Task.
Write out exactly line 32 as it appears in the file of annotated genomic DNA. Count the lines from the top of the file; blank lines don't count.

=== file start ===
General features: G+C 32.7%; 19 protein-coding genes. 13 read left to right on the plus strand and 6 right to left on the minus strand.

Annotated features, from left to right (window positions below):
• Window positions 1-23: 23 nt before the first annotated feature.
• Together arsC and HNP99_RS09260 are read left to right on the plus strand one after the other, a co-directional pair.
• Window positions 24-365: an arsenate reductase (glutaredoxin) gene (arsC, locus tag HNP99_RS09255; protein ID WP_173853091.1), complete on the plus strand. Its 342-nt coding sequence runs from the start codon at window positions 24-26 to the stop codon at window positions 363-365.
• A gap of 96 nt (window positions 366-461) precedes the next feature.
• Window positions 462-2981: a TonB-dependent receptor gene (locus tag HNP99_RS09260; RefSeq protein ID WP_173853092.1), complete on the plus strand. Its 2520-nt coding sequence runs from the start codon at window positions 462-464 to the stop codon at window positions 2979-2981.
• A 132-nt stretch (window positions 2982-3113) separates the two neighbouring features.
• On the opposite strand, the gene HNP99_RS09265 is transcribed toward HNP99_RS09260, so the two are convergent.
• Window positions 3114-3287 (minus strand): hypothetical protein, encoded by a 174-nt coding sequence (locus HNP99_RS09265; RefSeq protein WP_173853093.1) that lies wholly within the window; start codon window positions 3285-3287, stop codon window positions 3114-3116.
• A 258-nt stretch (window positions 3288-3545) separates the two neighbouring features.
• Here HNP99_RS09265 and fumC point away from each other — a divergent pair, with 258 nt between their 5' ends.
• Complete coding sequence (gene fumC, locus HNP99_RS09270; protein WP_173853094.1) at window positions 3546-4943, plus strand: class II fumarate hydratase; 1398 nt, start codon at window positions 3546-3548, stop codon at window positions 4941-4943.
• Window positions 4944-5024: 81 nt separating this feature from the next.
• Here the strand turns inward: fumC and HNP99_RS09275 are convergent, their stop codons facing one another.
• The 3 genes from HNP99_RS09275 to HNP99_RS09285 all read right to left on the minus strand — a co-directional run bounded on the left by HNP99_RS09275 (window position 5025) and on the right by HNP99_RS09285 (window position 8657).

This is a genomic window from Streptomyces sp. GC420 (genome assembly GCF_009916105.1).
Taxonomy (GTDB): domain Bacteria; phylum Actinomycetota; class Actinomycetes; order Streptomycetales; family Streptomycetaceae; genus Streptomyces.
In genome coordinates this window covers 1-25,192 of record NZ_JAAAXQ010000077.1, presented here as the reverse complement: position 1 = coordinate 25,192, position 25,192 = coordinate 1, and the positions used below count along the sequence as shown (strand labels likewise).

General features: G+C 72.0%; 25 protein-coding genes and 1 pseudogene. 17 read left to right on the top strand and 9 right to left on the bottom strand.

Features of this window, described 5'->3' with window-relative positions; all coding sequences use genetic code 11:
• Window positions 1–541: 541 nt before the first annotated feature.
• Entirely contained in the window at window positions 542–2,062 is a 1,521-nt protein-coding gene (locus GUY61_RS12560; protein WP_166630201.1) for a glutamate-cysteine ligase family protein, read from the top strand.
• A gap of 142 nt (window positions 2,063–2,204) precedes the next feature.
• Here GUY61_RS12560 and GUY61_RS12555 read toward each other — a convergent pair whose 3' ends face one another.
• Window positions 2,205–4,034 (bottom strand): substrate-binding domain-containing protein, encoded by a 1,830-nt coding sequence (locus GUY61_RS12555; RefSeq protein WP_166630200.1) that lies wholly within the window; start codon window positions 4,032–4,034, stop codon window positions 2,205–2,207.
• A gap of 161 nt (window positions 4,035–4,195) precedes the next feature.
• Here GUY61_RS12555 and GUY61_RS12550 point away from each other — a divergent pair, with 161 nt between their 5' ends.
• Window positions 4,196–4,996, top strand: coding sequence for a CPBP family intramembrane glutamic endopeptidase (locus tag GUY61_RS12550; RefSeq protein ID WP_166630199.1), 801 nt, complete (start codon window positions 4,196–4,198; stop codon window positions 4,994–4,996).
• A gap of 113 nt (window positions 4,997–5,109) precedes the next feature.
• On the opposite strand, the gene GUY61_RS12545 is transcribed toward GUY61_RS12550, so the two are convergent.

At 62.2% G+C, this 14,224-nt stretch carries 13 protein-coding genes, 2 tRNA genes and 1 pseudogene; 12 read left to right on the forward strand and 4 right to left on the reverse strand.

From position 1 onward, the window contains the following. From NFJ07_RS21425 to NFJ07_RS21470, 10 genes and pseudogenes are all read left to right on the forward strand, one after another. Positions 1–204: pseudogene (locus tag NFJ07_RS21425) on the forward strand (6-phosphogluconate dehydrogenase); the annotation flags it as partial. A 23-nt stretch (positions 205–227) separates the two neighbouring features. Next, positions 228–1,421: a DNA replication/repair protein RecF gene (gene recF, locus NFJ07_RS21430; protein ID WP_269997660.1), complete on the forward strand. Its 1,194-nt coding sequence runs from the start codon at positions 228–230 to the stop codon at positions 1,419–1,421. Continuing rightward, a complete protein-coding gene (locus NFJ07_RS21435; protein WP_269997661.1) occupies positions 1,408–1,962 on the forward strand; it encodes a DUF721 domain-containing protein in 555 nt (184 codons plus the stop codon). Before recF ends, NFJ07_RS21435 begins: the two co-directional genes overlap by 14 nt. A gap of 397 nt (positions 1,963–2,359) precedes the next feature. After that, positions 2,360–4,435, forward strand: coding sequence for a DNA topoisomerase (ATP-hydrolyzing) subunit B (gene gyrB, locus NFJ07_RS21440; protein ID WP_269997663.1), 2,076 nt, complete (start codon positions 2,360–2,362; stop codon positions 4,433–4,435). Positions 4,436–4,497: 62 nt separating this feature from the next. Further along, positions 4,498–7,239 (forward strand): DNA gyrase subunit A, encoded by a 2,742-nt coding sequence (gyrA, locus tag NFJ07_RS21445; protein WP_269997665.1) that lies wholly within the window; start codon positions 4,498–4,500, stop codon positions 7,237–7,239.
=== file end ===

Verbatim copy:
At 62.2% G+C, this 14,224-nt stretch carries 13 protein-coding genes, 2 tRNA genes and 1 pseudogene; 12 read left to right on the forward strand and 4 right to left on the reverse strand.